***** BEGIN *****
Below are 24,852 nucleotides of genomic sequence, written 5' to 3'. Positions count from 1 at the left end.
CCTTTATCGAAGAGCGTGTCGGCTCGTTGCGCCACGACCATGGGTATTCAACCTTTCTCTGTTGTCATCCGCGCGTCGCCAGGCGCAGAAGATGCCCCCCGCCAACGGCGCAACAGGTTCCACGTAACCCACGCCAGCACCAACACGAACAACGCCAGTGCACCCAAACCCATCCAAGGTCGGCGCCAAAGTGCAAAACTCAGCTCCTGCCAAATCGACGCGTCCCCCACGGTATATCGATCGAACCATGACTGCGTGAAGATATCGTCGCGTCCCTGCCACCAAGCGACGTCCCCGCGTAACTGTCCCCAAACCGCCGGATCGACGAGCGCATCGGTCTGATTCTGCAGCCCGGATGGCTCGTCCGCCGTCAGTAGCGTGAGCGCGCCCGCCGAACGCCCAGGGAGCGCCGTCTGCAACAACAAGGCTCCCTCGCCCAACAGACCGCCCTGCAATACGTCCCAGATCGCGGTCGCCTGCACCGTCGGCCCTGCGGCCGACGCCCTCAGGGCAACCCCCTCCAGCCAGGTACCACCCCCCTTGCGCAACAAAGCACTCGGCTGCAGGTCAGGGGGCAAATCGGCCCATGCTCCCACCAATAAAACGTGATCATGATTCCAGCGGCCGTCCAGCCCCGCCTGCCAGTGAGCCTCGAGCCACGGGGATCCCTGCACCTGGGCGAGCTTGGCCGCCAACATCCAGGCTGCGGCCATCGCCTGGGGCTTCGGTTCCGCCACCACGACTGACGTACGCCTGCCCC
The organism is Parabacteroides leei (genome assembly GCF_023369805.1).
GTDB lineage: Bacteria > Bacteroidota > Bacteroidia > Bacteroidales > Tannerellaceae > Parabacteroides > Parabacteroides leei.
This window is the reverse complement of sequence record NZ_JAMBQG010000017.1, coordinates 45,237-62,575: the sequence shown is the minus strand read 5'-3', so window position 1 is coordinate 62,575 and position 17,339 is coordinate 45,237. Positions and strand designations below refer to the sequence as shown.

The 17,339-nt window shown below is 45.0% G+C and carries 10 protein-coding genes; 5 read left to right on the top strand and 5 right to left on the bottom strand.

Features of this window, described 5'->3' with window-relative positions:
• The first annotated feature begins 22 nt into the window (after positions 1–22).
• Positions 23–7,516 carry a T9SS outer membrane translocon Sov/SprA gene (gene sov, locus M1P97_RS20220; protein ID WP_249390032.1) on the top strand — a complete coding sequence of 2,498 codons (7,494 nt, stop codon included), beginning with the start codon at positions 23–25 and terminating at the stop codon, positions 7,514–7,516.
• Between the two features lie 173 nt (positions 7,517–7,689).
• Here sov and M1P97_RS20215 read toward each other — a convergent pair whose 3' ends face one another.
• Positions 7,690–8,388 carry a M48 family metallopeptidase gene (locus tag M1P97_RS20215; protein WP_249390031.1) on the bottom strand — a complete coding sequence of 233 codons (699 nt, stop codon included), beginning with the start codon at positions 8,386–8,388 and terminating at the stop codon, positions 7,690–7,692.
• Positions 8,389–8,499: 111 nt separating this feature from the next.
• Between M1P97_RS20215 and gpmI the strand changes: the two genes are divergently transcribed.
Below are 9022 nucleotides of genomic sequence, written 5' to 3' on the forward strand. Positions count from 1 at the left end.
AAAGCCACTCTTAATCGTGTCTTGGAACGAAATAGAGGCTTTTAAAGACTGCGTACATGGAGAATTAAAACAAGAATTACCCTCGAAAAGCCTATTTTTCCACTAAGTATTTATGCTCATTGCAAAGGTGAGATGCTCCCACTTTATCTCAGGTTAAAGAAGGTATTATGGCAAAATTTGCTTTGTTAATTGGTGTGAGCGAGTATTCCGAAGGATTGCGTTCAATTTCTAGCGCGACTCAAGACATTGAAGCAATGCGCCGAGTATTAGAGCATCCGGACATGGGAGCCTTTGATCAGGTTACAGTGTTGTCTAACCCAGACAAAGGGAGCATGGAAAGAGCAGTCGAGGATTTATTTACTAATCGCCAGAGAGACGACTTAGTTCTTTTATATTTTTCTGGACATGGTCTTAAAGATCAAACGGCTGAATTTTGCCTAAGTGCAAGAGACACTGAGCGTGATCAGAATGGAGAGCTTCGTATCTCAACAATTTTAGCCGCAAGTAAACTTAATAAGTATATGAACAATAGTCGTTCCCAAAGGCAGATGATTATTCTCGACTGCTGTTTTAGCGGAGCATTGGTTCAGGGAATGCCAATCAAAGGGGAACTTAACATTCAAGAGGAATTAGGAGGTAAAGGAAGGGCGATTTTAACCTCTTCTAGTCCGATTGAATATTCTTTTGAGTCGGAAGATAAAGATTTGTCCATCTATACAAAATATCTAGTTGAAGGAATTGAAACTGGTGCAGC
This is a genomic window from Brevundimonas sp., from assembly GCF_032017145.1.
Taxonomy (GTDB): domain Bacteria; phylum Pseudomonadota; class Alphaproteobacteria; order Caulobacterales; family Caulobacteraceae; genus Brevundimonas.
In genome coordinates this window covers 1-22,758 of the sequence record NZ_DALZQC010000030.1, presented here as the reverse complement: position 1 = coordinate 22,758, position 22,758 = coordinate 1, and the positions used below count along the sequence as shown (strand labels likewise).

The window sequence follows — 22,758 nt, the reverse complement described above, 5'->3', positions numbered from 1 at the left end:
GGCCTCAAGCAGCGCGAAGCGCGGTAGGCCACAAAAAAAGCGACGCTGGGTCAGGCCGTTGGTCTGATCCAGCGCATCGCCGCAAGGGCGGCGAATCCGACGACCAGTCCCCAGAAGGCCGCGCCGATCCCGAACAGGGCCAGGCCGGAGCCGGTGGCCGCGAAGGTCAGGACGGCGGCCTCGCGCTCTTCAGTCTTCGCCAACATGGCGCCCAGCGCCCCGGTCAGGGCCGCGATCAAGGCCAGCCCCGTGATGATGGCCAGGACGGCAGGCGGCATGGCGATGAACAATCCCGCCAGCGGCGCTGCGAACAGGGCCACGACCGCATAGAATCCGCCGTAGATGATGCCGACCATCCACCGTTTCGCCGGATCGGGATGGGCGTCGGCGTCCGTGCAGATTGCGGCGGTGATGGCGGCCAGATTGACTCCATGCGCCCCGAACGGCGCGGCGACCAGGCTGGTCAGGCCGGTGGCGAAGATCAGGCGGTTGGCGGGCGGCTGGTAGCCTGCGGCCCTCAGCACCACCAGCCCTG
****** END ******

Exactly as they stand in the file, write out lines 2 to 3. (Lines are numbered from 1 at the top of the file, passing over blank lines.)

CCTTTATCGAAGAGCGTGTCGGCTCGTTGCGCCACGACCATGGGTATTCAACCTTTCTCTGTTGTCATCCGCGCGTCGCCAGGCGCAGAAGATGCCCCCCGCCAACGGCGCAACAGGTTCCACGTAACCCACGCCAGCACCAACACGAACAACGCCAGTGCACCCAAACCCATCCAAGGTCGGCGCCAAAGTGCAAAACTCAGCTCCTGCCAAATCGACGCGTCCCCCACGGTATATCGATCGAACCATGACTGCGTGAAGATATCGTCGCGTCCCTGCCACCAAGCGACGTCCCCGCGTAACTGTCCCCAAACCGCCGGATCGACGAGCGCATCGGTCTGATTCTGCAGCCCGGATGGCTCGTCCGCCGTCAGTAGCGTGAGCGCGCCCGCCGAACGCCCAGGGAGCGCCGTCTGCAACAACAAGGCTCCCTCGCCCAACAGACCGCCCTGCAATACGTCCCAGATCGCGGTCGCCTGCACCGTCGGCCCTGCGGCCGACGCCCTCAGGGCAACCCCCTCCAGCCAGGTACCACCCCCCTTGCGCAACAAAGCACTCGGCTGCAGGTCAGGGGGCAAATCGGCCCATGCTCCCACCAATAAAACGTGATCATGATTCCAGCGGCCGTCCAGCCCCGCCTGCCAGTGAGCCTCGAGCCACGGGGATCCCTGCACCTGGGCGAGCTTGGCCGCCAACATCCAGGCTGCGGCCATCGCCTGGGGCTTCGGTTCCGCCACCACGACTGACGTACGCCTGCCCC
The organism is Parabacteroides leei (genome assembly GCF_023369805.1).